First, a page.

Aboriginal Education in Canada: A Study in Decolonization

Description

225 pages
Contains Bibliography, Index
$30.46
ISBN 1-896191-05-3
DDC 371.829'97071

Year

2001

Contributor

Edited by K.P. Binda with Sharilyn Calliou
Reviewed by John Steckley

John Steckley teaches in the Human Studies Program at Humber College in
Toronto. He is the author of Beyond Their Years: Five Native Women's
Stories.

Review

The 12 chapters of this book are drawn from the experience and analyses
of a fairly balanced mix of Aboriginal and non-Aboriginal education
professionals from across Canada. In applying the developing theoretical
framework of decolonization to the context of Aboriginal education, the
authors ably demonstrate that having Aboriginal children (and adults)
taught in Native-run schools is not the panacea it was once thought to
be. There are still major changes in federal and provincial policies and
practices that need to be made.

The book’s focus on policy, as opposed to practice, reduces its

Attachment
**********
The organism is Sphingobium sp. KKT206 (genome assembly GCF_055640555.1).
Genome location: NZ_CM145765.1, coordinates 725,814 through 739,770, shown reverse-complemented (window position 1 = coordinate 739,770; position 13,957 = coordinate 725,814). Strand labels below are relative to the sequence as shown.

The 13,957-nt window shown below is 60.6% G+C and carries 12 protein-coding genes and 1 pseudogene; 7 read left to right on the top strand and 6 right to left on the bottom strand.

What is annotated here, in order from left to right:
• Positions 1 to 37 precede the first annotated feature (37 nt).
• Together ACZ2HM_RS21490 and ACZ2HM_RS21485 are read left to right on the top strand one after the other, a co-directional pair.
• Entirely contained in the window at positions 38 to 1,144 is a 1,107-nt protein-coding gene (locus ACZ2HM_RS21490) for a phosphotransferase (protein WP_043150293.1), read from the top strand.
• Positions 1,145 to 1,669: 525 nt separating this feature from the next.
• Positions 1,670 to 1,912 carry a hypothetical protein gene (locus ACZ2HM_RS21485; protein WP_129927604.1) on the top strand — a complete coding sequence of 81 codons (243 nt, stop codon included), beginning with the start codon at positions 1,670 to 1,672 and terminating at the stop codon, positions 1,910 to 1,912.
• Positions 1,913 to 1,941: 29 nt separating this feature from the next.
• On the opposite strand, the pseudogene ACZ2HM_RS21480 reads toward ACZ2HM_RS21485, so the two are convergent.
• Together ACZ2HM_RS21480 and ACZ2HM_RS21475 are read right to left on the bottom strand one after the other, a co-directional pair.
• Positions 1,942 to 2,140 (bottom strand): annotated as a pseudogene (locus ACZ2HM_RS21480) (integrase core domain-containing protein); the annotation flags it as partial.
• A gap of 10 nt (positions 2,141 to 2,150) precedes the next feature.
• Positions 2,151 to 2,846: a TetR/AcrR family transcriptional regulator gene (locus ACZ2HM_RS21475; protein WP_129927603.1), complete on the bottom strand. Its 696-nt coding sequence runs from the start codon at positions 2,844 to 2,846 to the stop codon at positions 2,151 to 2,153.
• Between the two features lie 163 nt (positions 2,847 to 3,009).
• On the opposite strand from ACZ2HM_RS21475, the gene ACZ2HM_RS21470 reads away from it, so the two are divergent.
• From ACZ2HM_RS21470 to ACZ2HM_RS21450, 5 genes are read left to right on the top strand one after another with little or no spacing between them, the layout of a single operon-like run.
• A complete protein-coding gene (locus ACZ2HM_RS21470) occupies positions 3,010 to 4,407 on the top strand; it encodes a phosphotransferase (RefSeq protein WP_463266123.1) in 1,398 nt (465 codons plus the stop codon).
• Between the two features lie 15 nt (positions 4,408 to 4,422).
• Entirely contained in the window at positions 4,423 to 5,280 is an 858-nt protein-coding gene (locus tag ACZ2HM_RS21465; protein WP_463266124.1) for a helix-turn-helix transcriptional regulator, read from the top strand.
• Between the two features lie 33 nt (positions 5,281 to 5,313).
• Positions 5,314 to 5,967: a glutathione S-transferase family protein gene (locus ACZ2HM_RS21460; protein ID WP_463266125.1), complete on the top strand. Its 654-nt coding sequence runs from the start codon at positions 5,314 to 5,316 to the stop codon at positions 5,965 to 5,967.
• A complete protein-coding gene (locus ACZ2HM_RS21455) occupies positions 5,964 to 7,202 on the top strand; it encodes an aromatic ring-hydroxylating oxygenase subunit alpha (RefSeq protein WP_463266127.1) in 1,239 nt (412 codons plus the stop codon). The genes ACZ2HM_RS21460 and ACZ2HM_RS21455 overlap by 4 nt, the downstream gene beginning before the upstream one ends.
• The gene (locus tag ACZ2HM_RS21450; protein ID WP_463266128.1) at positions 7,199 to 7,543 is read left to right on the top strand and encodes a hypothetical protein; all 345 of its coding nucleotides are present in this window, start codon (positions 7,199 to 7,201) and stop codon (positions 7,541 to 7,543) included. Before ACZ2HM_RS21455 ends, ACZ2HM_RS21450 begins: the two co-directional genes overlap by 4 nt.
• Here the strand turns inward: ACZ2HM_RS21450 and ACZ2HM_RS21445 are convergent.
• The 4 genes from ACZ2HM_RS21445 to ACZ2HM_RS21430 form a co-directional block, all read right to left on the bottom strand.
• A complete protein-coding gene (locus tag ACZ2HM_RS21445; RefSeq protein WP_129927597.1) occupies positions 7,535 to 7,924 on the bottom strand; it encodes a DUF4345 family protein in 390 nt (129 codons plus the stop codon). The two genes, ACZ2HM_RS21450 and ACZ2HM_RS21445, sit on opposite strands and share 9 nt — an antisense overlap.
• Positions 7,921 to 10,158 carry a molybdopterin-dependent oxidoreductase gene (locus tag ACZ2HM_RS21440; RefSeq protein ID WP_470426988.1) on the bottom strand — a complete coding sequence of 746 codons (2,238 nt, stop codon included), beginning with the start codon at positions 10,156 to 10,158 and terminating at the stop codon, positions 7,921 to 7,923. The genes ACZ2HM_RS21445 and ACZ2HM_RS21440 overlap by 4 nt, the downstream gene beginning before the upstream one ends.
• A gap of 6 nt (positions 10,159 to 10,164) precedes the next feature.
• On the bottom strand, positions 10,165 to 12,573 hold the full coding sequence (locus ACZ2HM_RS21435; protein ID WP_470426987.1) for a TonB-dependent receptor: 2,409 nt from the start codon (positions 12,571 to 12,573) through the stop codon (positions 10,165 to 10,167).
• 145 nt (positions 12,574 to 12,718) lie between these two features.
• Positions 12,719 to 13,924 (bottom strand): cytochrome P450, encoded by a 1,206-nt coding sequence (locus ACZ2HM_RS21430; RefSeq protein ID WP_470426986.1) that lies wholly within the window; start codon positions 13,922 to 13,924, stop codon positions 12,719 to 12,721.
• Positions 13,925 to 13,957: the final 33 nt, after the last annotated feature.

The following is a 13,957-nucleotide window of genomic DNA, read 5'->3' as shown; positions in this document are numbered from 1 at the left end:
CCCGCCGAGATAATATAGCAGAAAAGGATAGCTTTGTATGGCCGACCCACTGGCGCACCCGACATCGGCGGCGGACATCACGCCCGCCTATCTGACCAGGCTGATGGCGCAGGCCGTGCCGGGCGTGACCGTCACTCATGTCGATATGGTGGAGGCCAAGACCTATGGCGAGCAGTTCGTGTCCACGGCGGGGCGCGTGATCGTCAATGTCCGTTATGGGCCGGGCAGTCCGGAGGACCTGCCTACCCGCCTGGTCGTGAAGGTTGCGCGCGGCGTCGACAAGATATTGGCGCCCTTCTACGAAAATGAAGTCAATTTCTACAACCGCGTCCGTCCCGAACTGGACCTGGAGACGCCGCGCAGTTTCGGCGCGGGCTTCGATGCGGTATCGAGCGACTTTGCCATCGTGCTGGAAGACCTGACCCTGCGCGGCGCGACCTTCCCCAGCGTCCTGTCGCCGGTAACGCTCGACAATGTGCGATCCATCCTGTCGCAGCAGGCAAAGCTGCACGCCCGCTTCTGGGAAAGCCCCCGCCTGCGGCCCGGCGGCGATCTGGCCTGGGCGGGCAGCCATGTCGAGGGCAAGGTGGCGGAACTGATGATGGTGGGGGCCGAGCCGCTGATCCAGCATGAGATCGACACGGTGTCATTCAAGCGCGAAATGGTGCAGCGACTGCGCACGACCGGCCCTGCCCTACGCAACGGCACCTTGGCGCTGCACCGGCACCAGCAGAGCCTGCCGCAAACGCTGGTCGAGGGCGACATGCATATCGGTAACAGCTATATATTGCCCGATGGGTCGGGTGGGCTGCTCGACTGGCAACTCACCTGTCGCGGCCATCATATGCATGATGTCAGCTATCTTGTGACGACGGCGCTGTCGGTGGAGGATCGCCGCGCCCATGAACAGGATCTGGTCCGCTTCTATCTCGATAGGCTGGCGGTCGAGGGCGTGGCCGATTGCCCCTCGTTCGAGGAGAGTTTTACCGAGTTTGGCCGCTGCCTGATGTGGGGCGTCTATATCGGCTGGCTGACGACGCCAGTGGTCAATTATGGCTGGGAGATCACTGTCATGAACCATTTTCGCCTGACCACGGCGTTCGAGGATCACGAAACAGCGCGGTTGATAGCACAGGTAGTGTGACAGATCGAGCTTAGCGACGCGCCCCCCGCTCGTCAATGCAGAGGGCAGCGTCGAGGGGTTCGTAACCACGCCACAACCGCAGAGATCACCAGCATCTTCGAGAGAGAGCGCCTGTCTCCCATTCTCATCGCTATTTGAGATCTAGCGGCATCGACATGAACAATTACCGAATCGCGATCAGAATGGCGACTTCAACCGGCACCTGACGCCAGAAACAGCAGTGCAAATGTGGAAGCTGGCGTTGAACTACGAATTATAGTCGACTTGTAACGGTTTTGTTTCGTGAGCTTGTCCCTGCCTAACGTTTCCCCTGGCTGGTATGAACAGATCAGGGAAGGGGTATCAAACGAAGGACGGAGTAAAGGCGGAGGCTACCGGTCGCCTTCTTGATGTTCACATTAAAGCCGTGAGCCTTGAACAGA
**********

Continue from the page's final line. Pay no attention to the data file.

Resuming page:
usefulness for teachers actively engaged in Aboriginal education at the
elementary and secondary levels. That said, it contains the highly
instructive “Teaching Native Language Programs: Survival
Strategies,” by Kenneth Paupanekis and David Westfall. While
Aboriginal Education in Canada is intended for “students pursuing
studies in Aboriginal education at the undergraduate and graduate
levels,” it should also be read by policymakers concerned with
Aboriginal education.

Citation

“Aboriginal Education in Canada: A Study in Decolonization,” Canadian Book Review Annual Online, accessed June 21, 2024, https://cbra.library.utoronto.ca/items/show/7868.